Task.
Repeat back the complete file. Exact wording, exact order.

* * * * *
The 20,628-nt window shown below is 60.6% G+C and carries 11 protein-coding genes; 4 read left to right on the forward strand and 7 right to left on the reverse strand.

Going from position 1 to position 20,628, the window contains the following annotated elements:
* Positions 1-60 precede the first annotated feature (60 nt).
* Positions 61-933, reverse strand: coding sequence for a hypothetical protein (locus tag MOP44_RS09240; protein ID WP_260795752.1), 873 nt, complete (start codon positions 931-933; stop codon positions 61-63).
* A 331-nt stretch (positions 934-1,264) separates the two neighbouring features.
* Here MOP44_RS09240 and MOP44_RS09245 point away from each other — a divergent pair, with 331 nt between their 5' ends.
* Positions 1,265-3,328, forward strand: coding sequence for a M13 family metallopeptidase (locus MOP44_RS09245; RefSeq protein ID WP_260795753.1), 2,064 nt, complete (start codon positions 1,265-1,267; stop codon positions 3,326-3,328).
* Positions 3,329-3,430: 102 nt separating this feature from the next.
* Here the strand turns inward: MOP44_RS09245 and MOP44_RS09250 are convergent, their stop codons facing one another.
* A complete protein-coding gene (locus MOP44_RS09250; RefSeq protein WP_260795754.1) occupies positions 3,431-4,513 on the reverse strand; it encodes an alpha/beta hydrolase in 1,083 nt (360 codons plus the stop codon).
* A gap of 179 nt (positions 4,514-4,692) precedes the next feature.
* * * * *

The 20,628-nt window shown below is 60.6% G+C and carries 11 protein-coding genes; 4 read left to right on the forward strand and 7 right to left on the reverse strand.

Going from position 1 to position 20,628, the window contains the following annotated elements:
* Positions 1-60 precede the first annotated feature (60 nt).
* Positions 61-933, reverse strand: coding sequence for a hypothetical protein (locus tag MOP44_RS09240; protein ID WP_260795752.1), 873 nt, complete (start codon positions 931-933; stop codon positions 61-63).
* A 331-nt stretch (positions 934-1,264) separates the two neighbouring features.
* Here MOP44_RS09240 and MOP44_RS09245 point away from each other — a divergent pair, with 331 nt between their 5' ends.
* Positions 1,265-3,328, forward strand: coding sequence for a M13 family metallopeptidase (locus MOP44_RS09245; RefSeq protein ID WP_260795753.1), 2,064 nt, complete (start codon positions 1,265-1,267; stop codon positions 3,326-3,328).
* Positions 3,329-3,430: 102 nt separating this feature from the next.
* Here the strand turns inward: MOP44_RS09245 and MOP44_RS09250 are convergent, their stop codons facing one another.
* A complete protein-coding gene (locus MOP44_RS09250; RefSeq protein WP_260795754.1) occupies positions 3,431-4,513 on the reverse strand; it encodes an alpha/beta hydrolase in 1,083 nt (360 codons plus the stop codon).
* A gap of 179 nt (positions 4,514-4,692) precedes the next feature.